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07 Sep 2020

Home Video Review: Apple TV+'s 'Ted Lasso' Takes the Bad-Coach Paradigm—and Turns It On Its Head With Depth, Nuanced Performances

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Hannah Waddingham and Jason Sudeikis in Ted Lasso. Hannah Waddingham and Jason Sudeikis in Ted Lasso.

(4 1/2 of 5 stars)

While the trailer for Ted Lasso makes it look like a lame coach comedy à la The Mighty Ducks or Kicking and Screaming, this new Apple TV+ series is so much more.

That’s mainly because it has Saturday Night Live alum Jason Sudeikis at its center as the title character. He’s an American college football coach hired by Rebecca (the amazing Hannah Waddingham), a scheming English soccer-team owner, to coach a game he knows nothing about. Her plan is to sabotage the team, beloved by her ex-husband, by putting it into the hands of a doofus. Ted proves to be anything but.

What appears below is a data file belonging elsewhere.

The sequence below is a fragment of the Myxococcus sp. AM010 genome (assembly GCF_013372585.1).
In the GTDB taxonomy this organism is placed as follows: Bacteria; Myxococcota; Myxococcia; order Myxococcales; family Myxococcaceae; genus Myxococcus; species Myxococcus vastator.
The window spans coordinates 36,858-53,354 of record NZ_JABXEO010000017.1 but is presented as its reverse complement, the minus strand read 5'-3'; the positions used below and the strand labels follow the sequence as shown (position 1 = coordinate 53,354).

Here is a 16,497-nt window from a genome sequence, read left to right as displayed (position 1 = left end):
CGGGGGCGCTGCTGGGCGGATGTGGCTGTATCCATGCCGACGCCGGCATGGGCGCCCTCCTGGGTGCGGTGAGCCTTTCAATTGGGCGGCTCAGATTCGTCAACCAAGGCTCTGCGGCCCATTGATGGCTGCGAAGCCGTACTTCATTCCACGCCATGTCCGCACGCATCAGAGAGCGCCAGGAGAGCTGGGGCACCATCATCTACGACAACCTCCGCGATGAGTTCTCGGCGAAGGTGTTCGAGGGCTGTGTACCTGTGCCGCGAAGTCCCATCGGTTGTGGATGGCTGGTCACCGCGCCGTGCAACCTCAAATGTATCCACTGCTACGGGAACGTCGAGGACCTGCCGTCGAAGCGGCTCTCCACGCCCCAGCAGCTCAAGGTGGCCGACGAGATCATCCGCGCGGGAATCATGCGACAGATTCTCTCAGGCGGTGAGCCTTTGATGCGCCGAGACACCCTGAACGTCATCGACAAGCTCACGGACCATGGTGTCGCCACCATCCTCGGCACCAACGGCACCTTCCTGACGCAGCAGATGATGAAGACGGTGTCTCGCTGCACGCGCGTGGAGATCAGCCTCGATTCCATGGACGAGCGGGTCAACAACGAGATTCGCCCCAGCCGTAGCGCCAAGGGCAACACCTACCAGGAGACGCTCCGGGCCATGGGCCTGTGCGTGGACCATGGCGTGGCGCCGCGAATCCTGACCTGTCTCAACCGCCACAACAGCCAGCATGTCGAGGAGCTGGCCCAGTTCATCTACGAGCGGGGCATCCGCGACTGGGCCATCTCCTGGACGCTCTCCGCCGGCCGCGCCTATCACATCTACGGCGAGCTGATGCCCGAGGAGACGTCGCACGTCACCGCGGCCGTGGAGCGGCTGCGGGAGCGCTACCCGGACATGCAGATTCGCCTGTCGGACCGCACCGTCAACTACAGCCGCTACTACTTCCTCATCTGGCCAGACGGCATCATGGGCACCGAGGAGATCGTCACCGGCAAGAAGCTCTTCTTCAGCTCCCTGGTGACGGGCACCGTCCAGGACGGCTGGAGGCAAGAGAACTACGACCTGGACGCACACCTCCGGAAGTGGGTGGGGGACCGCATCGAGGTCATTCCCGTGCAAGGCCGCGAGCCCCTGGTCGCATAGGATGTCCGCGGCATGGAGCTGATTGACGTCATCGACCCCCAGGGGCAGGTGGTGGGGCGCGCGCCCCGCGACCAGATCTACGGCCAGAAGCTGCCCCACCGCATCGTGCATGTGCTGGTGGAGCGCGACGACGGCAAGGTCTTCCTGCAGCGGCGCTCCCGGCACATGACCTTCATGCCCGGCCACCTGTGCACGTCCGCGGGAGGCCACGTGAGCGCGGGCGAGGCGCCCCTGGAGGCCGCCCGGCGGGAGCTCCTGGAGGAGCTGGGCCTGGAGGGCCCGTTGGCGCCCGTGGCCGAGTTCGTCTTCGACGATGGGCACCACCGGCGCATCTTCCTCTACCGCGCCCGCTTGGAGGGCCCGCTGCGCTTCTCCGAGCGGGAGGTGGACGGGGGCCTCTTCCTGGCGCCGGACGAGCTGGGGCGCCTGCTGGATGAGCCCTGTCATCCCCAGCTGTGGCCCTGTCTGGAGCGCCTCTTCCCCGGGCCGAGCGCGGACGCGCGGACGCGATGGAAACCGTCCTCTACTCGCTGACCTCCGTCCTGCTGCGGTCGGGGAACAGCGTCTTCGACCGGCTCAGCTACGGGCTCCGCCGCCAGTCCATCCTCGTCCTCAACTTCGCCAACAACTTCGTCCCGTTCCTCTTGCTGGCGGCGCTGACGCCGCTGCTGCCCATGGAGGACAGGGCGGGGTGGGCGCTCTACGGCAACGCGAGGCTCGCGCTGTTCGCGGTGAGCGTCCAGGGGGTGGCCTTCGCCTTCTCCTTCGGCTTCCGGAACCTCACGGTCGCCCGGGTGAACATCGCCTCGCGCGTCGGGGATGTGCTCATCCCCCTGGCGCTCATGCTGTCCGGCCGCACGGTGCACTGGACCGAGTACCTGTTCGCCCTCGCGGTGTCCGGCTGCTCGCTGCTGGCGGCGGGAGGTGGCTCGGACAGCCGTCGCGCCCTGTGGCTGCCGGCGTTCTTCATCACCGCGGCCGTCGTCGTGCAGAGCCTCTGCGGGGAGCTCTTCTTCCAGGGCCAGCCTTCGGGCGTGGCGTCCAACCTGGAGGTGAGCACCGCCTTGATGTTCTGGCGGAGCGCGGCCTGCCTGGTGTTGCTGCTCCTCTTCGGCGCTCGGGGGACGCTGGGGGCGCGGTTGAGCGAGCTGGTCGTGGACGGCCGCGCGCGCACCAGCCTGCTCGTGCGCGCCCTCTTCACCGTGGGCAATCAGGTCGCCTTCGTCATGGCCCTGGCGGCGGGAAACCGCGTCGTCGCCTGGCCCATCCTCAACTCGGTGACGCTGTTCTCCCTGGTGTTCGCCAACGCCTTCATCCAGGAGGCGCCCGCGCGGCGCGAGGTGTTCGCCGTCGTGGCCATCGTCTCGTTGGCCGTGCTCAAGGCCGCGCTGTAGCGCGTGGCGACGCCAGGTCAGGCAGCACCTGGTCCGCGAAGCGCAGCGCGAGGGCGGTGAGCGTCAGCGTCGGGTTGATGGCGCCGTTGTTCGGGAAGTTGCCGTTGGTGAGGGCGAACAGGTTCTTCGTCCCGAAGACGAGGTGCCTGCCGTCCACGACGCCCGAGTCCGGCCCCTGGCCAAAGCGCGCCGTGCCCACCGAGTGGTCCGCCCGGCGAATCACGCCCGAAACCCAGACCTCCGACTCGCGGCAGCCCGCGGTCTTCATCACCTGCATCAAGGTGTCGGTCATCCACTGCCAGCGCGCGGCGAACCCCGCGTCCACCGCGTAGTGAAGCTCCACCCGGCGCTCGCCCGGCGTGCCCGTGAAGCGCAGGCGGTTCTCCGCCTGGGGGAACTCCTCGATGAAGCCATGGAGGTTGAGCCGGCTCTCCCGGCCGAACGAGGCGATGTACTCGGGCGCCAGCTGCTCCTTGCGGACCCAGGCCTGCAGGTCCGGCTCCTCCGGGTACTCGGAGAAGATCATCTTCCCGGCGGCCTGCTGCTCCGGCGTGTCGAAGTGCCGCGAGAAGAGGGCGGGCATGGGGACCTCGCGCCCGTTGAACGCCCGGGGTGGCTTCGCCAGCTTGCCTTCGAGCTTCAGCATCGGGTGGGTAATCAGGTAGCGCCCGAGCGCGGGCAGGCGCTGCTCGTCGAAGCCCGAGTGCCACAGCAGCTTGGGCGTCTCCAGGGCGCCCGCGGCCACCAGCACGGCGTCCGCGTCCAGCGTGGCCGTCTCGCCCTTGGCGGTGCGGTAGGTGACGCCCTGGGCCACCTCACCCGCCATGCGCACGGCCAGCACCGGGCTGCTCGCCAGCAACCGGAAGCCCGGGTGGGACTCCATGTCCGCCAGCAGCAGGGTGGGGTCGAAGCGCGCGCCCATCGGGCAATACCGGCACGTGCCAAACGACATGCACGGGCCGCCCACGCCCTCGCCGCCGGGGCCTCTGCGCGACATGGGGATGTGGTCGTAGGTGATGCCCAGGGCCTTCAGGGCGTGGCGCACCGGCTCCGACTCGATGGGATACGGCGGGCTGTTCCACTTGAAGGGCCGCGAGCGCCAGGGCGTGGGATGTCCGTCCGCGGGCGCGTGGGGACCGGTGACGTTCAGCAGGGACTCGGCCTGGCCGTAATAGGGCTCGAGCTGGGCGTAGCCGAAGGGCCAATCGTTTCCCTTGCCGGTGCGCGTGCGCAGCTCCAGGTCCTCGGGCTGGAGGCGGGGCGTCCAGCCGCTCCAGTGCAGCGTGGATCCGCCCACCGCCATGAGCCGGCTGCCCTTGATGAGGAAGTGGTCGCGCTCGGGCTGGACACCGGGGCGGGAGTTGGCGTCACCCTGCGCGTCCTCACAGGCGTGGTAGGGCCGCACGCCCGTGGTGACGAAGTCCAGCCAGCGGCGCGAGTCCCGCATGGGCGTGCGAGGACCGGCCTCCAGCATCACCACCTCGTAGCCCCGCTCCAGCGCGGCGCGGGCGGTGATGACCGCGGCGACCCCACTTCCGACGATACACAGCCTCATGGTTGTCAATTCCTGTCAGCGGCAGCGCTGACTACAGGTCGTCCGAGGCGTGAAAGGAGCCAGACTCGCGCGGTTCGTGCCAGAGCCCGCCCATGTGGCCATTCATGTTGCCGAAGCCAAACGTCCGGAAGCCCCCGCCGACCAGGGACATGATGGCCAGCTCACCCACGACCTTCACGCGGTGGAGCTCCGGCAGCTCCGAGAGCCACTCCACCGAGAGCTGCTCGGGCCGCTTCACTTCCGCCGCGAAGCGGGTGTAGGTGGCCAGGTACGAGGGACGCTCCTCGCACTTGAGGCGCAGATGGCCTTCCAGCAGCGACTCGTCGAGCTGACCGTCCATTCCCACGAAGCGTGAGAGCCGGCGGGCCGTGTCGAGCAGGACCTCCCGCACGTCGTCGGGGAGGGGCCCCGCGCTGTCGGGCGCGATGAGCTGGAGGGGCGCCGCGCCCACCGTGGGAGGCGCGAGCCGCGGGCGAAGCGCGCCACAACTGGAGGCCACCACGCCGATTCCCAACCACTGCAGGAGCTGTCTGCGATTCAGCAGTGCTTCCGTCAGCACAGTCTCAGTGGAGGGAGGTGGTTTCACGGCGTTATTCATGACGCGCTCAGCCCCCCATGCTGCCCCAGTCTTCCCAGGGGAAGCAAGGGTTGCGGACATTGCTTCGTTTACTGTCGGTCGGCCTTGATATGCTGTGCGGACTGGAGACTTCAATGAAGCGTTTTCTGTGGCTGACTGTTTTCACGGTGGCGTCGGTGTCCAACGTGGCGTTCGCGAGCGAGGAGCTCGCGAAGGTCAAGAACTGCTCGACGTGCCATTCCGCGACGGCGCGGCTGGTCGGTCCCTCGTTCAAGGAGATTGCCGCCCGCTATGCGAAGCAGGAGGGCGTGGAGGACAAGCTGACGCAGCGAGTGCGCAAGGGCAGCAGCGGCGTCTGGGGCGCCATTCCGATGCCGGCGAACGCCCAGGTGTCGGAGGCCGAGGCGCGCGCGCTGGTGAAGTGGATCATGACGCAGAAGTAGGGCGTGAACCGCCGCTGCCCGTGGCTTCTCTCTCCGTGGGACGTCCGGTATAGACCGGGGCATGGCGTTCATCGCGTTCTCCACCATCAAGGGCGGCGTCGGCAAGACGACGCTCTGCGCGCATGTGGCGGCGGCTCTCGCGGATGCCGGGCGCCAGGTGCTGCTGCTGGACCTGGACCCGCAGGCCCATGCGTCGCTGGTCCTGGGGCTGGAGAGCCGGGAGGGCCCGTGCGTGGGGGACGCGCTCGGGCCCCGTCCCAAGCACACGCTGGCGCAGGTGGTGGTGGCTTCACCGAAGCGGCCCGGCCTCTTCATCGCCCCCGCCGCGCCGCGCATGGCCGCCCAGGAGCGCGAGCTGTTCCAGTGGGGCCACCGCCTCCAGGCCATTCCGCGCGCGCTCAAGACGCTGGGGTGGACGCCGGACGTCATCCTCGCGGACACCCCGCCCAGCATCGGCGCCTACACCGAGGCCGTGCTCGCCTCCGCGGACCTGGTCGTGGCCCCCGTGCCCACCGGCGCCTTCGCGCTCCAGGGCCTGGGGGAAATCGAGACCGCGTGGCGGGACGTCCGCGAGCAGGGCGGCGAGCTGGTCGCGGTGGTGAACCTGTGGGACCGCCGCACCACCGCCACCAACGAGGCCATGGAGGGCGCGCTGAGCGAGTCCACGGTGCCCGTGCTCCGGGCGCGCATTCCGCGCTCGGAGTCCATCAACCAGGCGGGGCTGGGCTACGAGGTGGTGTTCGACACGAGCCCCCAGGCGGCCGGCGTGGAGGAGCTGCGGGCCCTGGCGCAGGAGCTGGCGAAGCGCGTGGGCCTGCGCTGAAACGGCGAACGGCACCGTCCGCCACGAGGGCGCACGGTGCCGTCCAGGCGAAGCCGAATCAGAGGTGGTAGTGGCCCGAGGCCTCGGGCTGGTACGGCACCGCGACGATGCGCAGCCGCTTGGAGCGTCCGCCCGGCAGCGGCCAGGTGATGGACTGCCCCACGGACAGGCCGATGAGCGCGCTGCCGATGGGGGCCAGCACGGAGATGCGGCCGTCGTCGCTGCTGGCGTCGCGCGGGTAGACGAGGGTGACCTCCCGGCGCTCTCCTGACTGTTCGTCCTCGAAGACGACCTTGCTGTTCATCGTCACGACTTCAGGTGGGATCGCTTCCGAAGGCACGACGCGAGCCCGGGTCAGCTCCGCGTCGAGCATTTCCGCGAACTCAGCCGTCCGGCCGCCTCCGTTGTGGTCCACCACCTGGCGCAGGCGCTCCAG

There’s a never-ending joy to Sudeikis and his Ted, and it’s never one-note. Ted, in England and out of his element, is going through marital problems back home and is terrified of many things under the surface. His performance is multi-dimensional, as is Waddingham’s—as is most any actor’s performance on this show.

Brett Goldstein is the grumpy player with a heart; Phil Dunster plays the team prima donna; Juno Temple comes out of nowhere as the prima donna’s not-to-be-messed-with girlfriend. Each character is written with the kind of nuance that brings surprise after surprise; there’s nothing hackneyed here.

I’ve seen the entire first season (as of this writing, six of 10 episodes have been released), and it’s an across-the-boards winner, the sort of vehicle the underrated Sudeikis rightly deserves. Good news: Apple TV+ has already renewed the show for a second season, so this won’t be the last we see of Ted.

Ted Lasso is currently streaming on Apple TV+.

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